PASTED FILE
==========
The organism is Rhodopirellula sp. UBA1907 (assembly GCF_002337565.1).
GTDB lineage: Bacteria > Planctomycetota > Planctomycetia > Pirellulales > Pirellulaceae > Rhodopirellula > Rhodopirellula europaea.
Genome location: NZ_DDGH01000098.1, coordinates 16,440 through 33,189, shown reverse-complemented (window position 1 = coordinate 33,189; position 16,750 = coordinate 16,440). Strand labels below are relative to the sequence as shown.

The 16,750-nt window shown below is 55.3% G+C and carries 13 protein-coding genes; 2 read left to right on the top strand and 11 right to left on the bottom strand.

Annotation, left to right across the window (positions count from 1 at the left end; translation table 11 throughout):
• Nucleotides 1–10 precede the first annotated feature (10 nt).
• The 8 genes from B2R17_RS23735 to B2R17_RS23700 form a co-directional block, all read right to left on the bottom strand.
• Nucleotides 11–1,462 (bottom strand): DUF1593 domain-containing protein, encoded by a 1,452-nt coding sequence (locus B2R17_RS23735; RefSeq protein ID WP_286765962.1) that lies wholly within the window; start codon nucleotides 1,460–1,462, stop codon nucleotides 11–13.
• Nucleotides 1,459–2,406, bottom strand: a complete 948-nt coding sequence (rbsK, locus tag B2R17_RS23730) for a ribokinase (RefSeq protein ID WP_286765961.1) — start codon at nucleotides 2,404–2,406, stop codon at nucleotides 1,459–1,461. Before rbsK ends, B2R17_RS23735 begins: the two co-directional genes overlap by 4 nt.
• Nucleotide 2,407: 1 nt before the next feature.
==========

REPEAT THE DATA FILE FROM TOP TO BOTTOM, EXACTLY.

The organism is Rhodopirellula sp. UBA1907 (assembly GCF_002337565.1).
GTDB lineage: Bacteria > Planctomycetota > Planctomycetia > Pirellulales > Pirellulaceae > Rhodopirellula > Rhodopirellula europaea.
Genome location: NZ_DDGH01000098.1, coordinates 16,440 through 33,189, shown reverse-complemented (window position 1 = coordinate 33,189; position 16,750 = coordinate 16,440). Strand labels below are relative to the sequence as shown.

The 16,750-nt window shown below is 55.3% G+C and carries 13 protein-coding genes; 2 read left to right on the top strand and 11 right to left on the bottom strand.

Annotation, left to right across the window (positions count from 1 at the left end; translation table 11 throughout):
• Nucleotides 1–10 precede the first annotated feature (10 nt).
• The 8 genes from B2R17_RS23735 to B2R17_RS23700 form a co-directional block, all read right to left on the bottom strand.
• Nucleotides 11–1,462 (bottom strand): DUF1593 domain-containing protein, encoded by a 1,452-nt coding sequence (locus B2R17_RS23735; RefSeq protein ID WP_286765962.1) that lies wholly within the window; start codon nucleotides 1,460–1,462, stop codon nucleotides 11–13.
• Nucleotides 1,459–2,406, bottom strand: a complete 948-nt coding sequence (rbsK, locus tag B2R17_RS23730) for a ribokinase (RefSeq protein ID WP_286765961.1) — start codon at nucleotides 2,404–2,406, stop codon at nucleotides 1,459–1,461. Before rbsK ends, B2R17_RS23735 begins: the two co-directional genes overlap by 4 nt.
• Nucleotide 2,407: 1 nt before the next feature.